Nationwide, 274 large counties experienced decreases in average weekly wages from the third quarter of 2011 to the third quarter of 2012. Yolo, Calif., had the largest decline (-7.0 percent), followed by the counties of Rockingham, N.H.; Lake, Ohio; and Benton, Wash. (-6.9 percent each).

Among the 328 largest counties, 46 experienced over-the-year increases in average weekly wages. San Mateo, Calif., had the largest increase in the nation (7.3 percent), followed by the counties of Douglas, Colo. (5.4 percent) and Pinellas, Fla. (4.3 percent).

Large county average weekly wages

Greenville and Charleston Counties, with average weekly wages of $805 and $800, respectively, placed in the middle third of the national ranking among the 328 largest U.S. counties in the third quarter of 2012. Average weekly wages in South Carolina’s four other large counties placed in the bottom third of the national ranking. (See table 1.)

Nationally, average weekly wages were higher than average in 102 of the 328 largest counties. San Clara, Calif., recorded the highest average weekly wage at $1,800. New York, N.Y., was second with an average weekly wage of $1,626, followed by San Mateo, Calif. ($1,537), Washington, D.C. ($1,514), and Arlington, Va. ($1,488).

There were 225 large counties with an average weekly wage below the U.S. average in the third quarter of 2012. Horry County, S.C. ($554), reported the lowest wage, followed by the counties of Cameron, Texas ($580), Hidalgo, Texas ($584), Yakima, Wash. ($620), and Marion, Fla. ($621).

Average weekly wages in South Carolina’s smaller counties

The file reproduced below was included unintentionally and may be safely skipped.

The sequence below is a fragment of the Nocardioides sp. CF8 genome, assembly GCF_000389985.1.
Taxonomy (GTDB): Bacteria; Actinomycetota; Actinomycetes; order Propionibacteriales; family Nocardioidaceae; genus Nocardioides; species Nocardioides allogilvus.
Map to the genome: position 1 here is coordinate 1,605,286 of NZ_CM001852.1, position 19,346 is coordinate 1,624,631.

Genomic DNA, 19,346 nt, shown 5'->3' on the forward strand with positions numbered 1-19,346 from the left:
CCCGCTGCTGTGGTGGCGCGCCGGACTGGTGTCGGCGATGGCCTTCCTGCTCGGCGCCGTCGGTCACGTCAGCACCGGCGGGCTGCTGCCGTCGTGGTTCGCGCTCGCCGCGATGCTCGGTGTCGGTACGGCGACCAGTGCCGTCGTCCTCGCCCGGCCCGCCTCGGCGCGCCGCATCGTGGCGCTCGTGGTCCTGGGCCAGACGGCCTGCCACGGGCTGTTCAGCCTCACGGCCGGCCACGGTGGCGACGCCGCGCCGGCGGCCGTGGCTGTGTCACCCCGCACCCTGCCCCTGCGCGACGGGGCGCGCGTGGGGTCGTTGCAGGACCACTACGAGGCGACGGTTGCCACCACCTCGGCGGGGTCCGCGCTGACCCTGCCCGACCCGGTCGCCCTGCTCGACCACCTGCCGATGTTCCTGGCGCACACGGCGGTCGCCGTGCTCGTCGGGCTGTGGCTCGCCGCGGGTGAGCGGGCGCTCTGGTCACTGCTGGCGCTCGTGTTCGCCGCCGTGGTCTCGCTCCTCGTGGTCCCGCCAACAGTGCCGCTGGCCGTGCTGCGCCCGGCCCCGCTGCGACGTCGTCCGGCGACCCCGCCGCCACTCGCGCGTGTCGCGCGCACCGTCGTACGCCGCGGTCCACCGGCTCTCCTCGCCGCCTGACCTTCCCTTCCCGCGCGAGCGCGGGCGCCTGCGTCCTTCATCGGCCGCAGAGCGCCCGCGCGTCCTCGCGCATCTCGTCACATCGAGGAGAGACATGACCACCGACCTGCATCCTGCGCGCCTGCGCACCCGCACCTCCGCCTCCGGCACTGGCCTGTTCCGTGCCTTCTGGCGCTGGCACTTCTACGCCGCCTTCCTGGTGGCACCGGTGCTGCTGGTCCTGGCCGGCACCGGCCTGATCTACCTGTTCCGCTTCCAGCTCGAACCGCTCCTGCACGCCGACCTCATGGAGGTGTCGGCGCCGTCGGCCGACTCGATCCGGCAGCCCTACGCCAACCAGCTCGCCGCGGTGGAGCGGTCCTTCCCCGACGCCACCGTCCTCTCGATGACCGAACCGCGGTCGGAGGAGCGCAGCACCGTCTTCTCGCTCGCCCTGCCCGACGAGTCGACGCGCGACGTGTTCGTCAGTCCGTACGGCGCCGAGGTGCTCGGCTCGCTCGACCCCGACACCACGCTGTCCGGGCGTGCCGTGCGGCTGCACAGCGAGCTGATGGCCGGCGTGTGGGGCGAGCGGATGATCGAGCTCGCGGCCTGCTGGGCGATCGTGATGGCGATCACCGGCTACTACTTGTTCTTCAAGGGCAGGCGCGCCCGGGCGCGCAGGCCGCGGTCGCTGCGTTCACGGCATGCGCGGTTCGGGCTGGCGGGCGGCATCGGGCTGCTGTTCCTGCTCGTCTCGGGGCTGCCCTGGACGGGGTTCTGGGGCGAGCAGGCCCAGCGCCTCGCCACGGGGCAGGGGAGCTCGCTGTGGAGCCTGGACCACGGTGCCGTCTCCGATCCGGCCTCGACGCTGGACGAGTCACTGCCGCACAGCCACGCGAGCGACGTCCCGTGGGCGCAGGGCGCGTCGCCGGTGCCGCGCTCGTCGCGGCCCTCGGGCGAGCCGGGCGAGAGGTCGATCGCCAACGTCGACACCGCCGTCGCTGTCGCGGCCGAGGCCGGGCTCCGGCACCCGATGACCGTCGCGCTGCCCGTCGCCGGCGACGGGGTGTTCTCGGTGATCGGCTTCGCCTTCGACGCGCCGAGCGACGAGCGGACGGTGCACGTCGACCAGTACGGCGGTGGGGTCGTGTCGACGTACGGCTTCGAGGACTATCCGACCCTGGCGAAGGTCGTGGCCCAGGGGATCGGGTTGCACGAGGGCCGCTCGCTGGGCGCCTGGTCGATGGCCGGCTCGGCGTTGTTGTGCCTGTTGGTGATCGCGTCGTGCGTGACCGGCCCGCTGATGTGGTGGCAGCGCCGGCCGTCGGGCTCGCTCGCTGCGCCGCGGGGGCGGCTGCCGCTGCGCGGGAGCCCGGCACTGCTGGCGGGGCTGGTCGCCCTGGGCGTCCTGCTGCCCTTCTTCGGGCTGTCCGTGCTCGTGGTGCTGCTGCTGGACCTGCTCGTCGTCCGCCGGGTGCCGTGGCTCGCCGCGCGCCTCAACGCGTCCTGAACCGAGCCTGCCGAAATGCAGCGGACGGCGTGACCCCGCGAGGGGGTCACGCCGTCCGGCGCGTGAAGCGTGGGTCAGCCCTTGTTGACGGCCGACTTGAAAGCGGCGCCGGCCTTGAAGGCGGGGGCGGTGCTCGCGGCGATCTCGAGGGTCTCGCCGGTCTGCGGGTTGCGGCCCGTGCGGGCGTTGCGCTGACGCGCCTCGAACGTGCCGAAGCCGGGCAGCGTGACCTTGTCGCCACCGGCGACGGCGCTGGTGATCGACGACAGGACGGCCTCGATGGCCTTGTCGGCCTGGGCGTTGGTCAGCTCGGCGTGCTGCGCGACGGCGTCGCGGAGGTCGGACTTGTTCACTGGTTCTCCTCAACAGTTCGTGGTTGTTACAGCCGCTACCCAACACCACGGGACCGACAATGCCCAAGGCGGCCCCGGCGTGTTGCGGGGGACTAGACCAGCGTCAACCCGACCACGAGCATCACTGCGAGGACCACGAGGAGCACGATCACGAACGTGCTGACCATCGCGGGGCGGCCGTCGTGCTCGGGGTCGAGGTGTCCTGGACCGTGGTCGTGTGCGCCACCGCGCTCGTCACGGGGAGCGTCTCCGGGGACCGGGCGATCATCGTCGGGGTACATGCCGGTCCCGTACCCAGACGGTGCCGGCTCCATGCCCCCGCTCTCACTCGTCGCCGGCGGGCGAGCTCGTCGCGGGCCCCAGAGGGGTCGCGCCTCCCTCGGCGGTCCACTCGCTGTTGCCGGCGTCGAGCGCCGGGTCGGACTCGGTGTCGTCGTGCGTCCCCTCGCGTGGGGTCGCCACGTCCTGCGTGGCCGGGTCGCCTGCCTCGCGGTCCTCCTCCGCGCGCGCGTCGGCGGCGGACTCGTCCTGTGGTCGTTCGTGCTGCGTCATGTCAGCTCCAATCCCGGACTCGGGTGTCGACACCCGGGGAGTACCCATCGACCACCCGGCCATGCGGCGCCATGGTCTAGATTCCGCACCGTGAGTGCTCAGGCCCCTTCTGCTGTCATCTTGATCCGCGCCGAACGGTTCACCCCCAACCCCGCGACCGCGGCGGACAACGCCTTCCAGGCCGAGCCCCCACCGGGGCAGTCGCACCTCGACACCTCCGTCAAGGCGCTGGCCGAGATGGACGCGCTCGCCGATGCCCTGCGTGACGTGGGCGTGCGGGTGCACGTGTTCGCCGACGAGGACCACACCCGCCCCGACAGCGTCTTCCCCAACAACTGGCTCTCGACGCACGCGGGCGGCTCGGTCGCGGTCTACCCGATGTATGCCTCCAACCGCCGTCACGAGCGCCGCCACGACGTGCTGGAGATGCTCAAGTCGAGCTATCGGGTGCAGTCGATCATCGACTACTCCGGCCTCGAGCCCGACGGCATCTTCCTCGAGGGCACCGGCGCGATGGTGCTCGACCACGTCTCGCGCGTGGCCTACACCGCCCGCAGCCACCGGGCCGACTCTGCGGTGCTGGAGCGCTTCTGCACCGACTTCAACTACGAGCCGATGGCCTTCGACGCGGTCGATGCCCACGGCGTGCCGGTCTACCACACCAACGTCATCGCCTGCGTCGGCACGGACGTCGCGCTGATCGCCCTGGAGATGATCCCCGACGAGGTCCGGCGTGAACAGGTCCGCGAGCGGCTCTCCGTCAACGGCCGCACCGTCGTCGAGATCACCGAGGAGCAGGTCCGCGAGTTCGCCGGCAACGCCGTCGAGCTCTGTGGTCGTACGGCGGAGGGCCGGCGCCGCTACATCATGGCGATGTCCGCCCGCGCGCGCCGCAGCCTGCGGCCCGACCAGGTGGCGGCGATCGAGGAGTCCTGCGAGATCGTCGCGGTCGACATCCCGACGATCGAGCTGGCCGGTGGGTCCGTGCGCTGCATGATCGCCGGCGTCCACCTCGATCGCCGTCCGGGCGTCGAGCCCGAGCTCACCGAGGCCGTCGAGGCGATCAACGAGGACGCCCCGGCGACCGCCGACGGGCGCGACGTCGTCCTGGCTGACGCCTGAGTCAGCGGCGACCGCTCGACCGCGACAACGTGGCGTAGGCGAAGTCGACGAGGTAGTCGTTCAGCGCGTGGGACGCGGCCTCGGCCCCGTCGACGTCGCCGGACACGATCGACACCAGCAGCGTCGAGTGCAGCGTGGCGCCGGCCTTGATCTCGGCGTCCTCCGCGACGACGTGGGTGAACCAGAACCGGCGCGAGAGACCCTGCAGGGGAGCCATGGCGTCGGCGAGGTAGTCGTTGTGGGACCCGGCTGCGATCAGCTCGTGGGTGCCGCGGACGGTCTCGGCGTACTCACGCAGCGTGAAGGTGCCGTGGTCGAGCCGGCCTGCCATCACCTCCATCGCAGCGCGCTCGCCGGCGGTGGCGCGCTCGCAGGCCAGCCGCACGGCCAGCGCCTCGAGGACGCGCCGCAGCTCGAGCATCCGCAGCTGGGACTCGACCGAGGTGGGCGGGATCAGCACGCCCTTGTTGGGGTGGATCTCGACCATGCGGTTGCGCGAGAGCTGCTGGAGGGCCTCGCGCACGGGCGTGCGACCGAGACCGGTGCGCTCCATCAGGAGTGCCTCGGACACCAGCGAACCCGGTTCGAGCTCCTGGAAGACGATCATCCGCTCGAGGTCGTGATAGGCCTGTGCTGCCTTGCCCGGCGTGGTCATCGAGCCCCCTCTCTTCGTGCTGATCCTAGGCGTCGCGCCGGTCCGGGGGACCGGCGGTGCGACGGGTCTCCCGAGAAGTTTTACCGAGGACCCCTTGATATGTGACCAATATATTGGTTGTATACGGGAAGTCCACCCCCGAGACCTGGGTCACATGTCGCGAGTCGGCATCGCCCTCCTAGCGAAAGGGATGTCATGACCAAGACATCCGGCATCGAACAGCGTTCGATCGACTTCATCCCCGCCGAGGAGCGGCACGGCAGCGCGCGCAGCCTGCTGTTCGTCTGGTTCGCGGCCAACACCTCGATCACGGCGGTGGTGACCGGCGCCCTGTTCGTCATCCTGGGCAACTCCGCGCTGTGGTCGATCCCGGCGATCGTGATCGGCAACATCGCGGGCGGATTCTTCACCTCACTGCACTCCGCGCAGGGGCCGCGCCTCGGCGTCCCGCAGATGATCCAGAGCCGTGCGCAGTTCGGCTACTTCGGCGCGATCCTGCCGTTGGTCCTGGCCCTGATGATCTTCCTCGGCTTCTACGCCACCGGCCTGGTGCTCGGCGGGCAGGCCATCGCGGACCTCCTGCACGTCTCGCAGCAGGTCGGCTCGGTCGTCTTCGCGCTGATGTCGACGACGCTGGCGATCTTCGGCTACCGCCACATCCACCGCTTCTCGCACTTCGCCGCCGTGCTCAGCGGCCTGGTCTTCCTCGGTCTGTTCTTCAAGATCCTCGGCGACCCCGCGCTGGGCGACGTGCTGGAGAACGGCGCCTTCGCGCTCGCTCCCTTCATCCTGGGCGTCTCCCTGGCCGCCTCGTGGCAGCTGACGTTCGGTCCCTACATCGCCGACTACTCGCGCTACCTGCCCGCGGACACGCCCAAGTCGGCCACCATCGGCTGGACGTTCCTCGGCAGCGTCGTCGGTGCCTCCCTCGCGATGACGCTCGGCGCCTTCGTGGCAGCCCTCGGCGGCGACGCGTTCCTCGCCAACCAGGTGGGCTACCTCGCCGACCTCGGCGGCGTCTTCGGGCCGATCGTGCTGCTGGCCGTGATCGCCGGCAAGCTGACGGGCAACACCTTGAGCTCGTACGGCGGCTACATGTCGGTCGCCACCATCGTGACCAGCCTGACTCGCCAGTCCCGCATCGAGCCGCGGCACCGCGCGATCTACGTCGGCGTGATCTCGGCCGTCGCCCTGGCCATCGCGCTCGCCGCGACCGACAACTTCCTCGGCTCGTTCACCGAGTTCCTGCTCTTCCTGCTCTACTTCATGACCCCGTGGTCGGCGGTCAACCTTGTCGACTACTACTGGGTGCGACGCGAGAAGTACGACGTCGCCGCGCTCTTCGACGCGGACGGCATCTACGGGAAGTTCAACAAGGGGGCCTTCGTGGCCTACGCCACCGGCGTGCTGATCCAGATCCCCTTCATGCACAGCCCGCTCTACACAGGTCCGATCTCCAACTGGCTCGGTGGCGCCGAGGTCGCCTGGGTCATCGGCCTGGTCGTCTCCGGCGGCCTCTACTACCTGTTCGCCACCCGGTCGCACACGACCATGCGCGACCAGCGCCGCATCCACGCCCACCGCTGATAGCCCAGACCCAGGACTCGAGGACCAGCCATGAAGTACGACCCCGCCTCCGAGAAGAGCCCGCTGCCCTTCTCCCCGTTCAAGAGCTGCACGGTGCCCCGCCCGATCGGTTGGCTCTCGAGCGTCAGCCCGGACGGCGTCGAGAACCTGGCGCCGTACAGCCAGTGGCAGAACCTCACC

Among the 40 counties in South Carolina with employment below 75,000, all but 1 had average weekly wages below the national average of $906. The lone exception was Fairfield County at $955. (See table 2.) Dillon County reported the lowest weekly wage among all the counties in the state, averaging $525 in the third quarter of 2012.

When all 46 counties in South Carolina were considered, 10 reported average weekly wages under $600, 23 reported wages from $600-$699, 8 had wages from $700-$799, and 5 had wages above $800. (See chart 1.)

Additional statistics and other information

Quarterly data for states have been included in this release in table 3. For additional information about quarterly employment and wages data, please read the Technical Note or visit the QCEW Web site at www.bls.gov/cew/.

An annual bulletin, Employment and Wages Annual Averages Online, features comprehensive information by detailed industry on establishments, employment, and wages for the nation and all states. The 2011 edition of this bulletin, which was published in October 2012, contains selected data produced by the Business Employment Dynamics (BED) on job gains and losses, as well as selected data from the first quarter 2012 version of the national news release. Tables and additional content from the Employment and Wages Annual Averages 2011, are now available online at www.bls.gov/cew/cewbultn11.htm. The 2012 edition of Employment and Wages Annual Averages Online will be available later in 2013.